To return to the question ‘How, in fact, does a good actor act a bad actor?’ (Esslin 1987: 72), we hope our discussion has demonstrated that the answer is not ‘through acting badly’. With reference to Laurence Olivier’s performance as Archie Rice in John Osbourne’s The Entertainer (1957), Esslin himself proposed:

So the actor has to show the audience that he is fully in command of the situation. He must, in fact, make the audience aware the he knows how to do all the things he does badly, very well. He achieves this through his timing, the obviousness of the excessive delay with which he brings the point of the joke, the sureness of touch by which he puts his foot wrong in the tap-dancing routine, the slight flicker of terror in his eyes when it goes wrong, designed to make it clear that he is doing it wrong with premeditation – which, of course, requires even greater skill than doing it just right. (1987: 72)

Esslin’s comments pertaining to being in command, timing, sureness of touch and the importance of nuanced performance very much apply to Alec Baldwin’s work. There is, however, no obviousness or excessiveness to his choices here; the performative framing that Esslin refers to for Olivier’s stage-based performance is instead provided by the cutting and non-diegetic music of the ‘outtakes’ sequence, which make it clear that Baldwin ‘is doing it wrong with premeditation’. This allows the premeditation to read on the level of character and not actor, allowing Baldwin to stay deadpan and ‘straight’.

Of course, the overall framing of Baldwin’s and Jack’s acting within the ‘outtakes’ sequence, which contrasts sharply with the ‘resulting’ corporate video, in which Jack delivers a convincing performance, provides a further meta commentary on acting. Bringing to mind the infinite monkey theorem, this commentary reflects that even acting as bad as Jack’s may be rescued through careful (and patient) direction and post-production. 4)Later within ‘Jack-Tor’, Jack sufficiently overcomes his life-long struggles with live performance to be able to act on the show-within-the-show TGS with Tracy Jordan thanks to a ‘tough love’ pep talk by Liz Lemon (Tina Fey), who insists that ‘any dum-dum can act, Jack’. As Richard Hewett notes, ‘[t]he repeated-take nature of single camera recording means that performance can be pieced together in post-production, mediated by the employment of editing, sound effects and music.’ (2015: 79) This symbiotic relationship between screen acting and other components of pre-production, production and post-production is part of why acting has not been given as much attention and recognition as it deserves (see also Robertson Wojcik 2004). Nevertheless, even within the rapidly cut ‘outtakes’ sequence, Baldwin’s skill and ability shine through. Just as 30 Rock positions itself next to TGS as an example of bad television to assert 30 Rock’s quality as good television’, so Baldwin here positions himself next to Jack as an example of bad acting to assert his quality as a very good actor indeed.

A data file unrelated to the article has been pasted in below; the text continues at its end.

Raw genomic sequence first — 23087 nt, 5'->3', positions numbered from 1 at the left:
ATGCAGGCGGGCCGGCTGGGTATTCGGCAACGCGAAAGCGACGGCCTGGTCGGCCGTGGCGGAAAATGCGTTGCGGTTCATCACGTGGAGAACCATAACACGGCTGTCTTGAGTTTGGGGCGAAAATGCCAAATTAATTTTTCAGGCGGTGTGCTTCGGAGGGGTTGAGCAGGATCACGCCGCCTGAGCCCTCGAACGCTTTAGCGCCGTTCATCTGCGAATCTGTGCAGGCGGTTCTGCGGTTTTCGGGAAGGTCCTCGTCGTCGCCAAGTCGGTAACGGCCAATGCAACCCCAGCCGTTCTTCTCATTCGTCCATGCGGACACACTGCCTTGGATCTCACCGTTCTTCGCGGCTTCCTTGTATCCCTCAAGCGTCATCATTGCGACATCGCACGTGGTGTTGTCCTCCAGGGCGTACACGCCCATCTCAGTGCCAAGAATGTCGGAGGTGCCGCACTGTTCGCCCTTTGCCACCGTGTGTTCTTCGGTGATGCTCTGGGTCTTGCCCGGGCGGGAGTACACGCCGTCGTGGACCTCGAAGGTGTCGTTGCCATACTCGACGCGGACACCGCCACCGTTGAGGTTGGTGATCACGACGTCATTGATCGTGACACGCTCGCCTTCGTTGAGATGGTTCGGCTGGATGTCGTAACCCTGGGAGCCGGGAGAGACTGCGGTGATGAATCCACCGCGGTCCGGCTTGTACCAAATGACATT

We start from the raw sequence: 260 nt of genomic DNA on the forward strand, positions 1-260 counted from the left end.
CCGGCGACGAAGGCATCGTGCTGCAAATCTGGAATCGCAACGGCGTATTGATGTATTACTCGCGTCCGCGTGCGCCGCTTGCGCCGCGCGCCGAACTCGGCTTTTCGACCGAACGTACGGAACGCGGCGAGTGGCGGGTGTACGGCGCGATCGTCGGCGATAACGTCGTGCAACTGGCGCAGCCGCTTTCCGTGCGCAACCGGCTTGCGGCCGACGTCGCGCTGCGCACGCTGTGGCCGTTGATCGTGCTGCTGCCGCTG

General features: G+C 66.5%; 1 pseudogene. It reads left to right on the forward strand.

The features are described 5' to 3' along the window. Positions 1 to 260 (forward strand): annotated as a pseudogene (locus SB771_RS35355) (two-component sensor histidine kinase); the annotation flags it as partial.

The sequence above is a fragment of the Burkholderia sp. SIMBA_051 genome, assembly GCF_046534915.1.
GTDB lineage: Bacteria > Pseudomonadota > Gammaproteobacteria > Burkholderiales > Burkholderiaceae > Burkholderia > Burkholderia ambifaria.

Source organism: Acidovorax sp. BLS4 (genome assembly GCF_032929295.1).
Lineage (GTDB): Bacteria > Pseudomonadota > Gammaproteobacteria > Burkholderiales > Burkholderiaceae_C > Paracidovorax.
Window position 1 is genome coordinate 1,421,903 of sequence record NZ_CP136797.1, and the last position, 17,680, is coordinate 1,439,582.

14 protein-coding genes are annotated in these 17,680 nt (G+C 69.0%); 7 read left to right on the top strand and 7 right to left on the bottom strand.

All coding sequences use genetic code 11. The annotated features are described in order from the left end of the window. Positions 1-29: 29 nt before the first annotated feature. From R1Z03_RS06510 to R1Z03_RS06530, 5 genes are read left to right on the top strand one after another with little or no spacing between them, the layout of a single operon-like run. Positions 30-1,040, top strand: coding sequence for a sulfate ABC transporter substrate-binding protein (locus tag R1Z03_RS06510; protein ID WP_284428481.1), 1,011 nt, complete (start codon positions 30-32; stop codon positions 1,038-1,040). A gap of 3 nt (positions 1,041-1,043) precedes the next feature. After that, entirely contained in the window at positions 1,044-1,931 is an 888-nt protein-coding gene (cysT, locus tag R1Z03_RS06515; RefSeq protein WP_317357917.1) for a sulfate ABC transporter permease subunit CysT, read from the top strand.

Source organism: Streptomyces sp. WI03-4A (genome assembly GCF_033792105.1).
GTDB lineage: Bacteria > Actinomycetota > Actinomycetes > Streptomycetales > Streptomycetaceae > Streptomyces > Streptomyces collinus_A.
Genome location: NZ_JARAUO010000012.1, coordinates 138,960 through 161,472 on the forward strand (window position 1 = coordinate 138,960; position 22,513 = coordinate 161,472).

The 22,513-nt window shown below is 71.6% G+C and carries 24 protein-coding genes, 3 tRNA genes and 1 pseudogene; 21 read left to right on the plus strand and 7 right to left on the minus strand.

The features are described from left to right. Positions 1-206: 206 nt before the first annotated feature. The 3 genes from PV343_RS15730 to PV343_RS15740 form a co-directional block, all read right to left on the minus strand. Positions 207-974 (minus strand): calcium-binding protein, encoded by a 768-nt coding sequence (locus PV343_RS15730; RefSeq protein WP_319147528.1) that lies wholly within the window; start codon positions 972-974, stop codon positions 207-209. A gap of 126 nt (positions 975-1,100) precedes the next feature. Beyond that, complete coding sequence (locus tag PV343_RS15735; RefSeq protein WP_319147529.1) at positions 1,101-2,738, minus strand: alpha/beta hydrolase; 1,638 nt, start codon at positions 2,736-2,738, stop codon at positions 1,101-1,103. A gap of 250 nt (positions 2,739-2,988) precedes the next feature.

Gary Cassidy is Lecturer in Acting at Bath Spa University. He is currently completing AHRC-funded doctoral research at the University of Reading, which explores the rehearsal process of playwright Anthony Neilson, using filmed footage of rehearsals and interviews. He trained as an actor at the Royal Scottish Academy of Music and Drama and has many years of professional acting experience – Equity name Cas Harkins – covering film, theatre, television and radio. Plans for future research focus on using his research methodology to explore the working processes of other contemporary theatre practitioners.

Simone Knox is Lecturer in Film and Television at the University of Reading. Her research interests include the transnationalisation of film and television (including audio-visual translation), aesthetics and medium specificity (including convergence culture), and representations of the body and identity. She sits on the board of editors for Critical Studies in Television and her publications include essays in Film Criticism, Journal of Popular Film and Television and New Review of Film and Television Studies.

 

Works Cited

Carnicke, Sharon Marie. 2010. ‘Stanislavsky’s System: Pathways for the Actor’ In Actor Training, second edition, edited by Alison Hodge, 1-25. London; New York: Routledge.

Cole, Toby and Helen Krich Chinoy (eds). 1974. Actors on Acting. New York: Crown Publishers.

Esslin, Martin. 1987. ‘Actors Acting Actors’. Modern Drama 30 (1): 72-79.

Hewett, Richard. 2015. ‘The Changing Determinants of UK Television Acting’. Critical Studies in Television 10 (1): 73-90.

Robertson Wojcik, Pamela. 2004. ‘General Introduction’. In Movie Acting, The Film Reader, edited by Pamela Robertson Wojcik. 1-13. New York; London: Routledge.

Patterson, Eleanor. 2013. ‘Shut it Down: The End of 30 Rock’. Antenna. Accessed 6 January 2017. http://blog.commarts.wisc.edu/2013/02/25/shut-it-down-the-end-of-30-rock/

White, R. Andrew. 2014. ‘Stanislavsky and Ramacharaka: The impact of yoga and the Occult Revival on the System’. In The Routledge Companion to Stanislavsky, edited by R. Andrew White, 287-304. London; New York: Routledge.

Whyman, Rose. 2008. The Stanislavsky System of Acting: Legacy and Influence in Modern Performance. Cambridge: Cambridge University Press.

 

 

 

 

References   [ + ]

1. This sequence can be found from 10.26-12.41 on the relevant DVD, and extracts can be enjoyed here and here.
2. Baldwin’s gift for accents can also be enjoyed here and here.
3. It is worth noting that the ‘outtakes’ sequence highlights Baldwin’s physical skill by showing, without cutting away, that Baldwin falls well, drawing on his actor training to produce a fall that looks painful without hurting himself. This is a good example of how strong technique can aid unselfconscious, organic absorption: because Baldwin knows that he knows how to fall, the fall does not pose a distraction to him.
4. Later within ‘Jack-Tor’, Jack sufficiently overcomes his life-long struggles with live performance to be able to act on the show-within-the-show TGS with Tracy Jordan thanks to a ‘tough love’ pep talk by Liz Lemon (Tina Fey), who insists that ‘any dum-dum can act, Jack’.